After losing statewide elections in 1894 and 1896 to the Populist-Republican fusion ticket, North Carolina Democrats turned to Furnifold Simmons for help. The Jones County native was the architect of the Democrats' 1892 campaign -- the last in which they were successful -- and was widely acclaimed for his skills as a political organizer. He was again named chairman of the state Democratic party and began working with party leaders at the county level, developing local political organizations that he would rely on for the rest of his career. He also arranged a speakers bureau, consisting of prominent lawyers, businessmen, and politicians, who traveled the state delivering addresses which stressed Democratic issues. While both the county organizations and the speakers bureau were important steps toward unifying state Democrats, Simmons's most significant contribution to the campaign was his decision to focus nearly all of the party's efforts on a single issue. He wrote, "While we dealt with graft and advocated the free coinage of silver, the keynote of the campaign was White Supremacy, and I believe I was chiefly responsible for the choice of the issue."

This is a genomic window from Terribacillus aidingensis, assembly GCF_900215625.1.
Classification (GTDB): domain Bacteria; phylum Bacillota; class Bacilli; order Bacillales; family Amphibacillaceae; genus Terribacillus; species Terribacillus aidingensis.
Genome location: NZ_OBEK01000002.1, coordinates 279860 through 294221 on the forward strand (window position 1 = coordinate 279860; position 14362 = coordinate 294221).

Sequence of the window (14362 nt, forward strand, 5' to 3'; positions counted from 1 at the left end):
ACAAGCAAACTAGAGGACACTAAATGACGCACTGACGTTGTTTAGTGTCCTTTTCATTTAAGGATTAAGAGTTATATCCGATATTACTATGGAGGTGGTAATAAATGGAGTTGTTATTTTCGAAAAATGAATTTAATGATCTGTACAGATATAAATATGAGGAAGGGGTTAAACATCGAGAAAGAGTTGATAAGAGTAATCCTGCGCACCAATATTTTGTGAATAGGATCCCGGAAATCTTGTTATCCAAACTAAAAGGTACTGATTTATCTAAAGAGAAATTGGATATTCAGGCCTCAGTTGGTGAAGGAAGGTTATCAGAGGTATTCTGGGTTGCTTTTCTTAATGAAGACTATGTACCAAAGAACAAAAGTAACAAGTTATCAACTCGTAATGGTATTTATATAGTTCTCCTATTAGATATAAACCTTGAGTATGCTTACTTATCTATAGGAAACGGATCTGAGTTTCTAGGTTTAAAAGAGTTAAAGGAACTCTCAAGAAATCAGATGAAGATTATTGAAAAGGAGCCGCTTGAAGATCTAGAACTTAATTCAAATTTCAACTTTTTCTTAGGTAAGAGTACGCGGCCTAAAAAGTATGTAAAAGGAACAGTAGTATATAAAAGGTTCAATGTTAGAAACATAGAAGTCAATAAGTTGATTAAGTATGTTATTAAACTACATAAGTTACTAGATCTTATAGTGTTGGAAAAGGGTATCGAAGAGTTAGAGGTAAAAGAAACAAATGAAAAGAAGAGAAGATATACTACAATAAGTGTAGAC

Simmons kept the issue of African American officeholders, whom he portrayed as corrupt and unqualified for office, at the forefront of the campaign. He even arranged for photographs of African American civic leaders to be sent to party officials in western North Carolina who were skeptical of the claims of "negro domination" in the east. He made few speeches during the campaign, concentrating his efforts on party organization and publications.
When the Democrats swept to victory, Simmons led efforts to ensure a Democratic majority by disfranchising African American voters. He drafted the amendment to the state constitution that would impose new limits on suffrage and helped to lead it through the legislature. In recognition of his political skills, and as a reward for his service to the party, Simmons was nominated by the Democrats for a senatorial seat in 1900. He was elected and would serve until 1930, becoming one of the most powerful figures in the U.S. Senate, noted for his work in the commerce and finance committees.
Sources: Richard L. Watson, Jr., "Simmons, Furnifold McLendel." In Dictionary of National Biography, vol. 19. New York: Oxford University Press, 1999; Richard L. Watson, Jr., "Simmons, Furnifold McLendel." In Dictionary of North Carolina Biography, vol. 5. Chapel Hill: University of North Carolina Press, 1994; Richard L. Watson, Jr., "Furnifold Simmons and the Politics of White Supremacy." In Race, Class and Politics in Southern History: Essays in Honor of Robert F. Durden, Jeffrey Crow et al., eds. Baton Rouge: LSU Press, 1989; J. Fred Rippy, ed., F.M. Simmons: Statesman of the New South: Memoirs and Addresses. Durham: Duke University Press, 1936.
Image Source: " Simmons, Furnifold McLendell (1854-1940)." SERIES P2 . Photographic Archives. North Carolina Collection, University of North Carolina at Chapel Hill.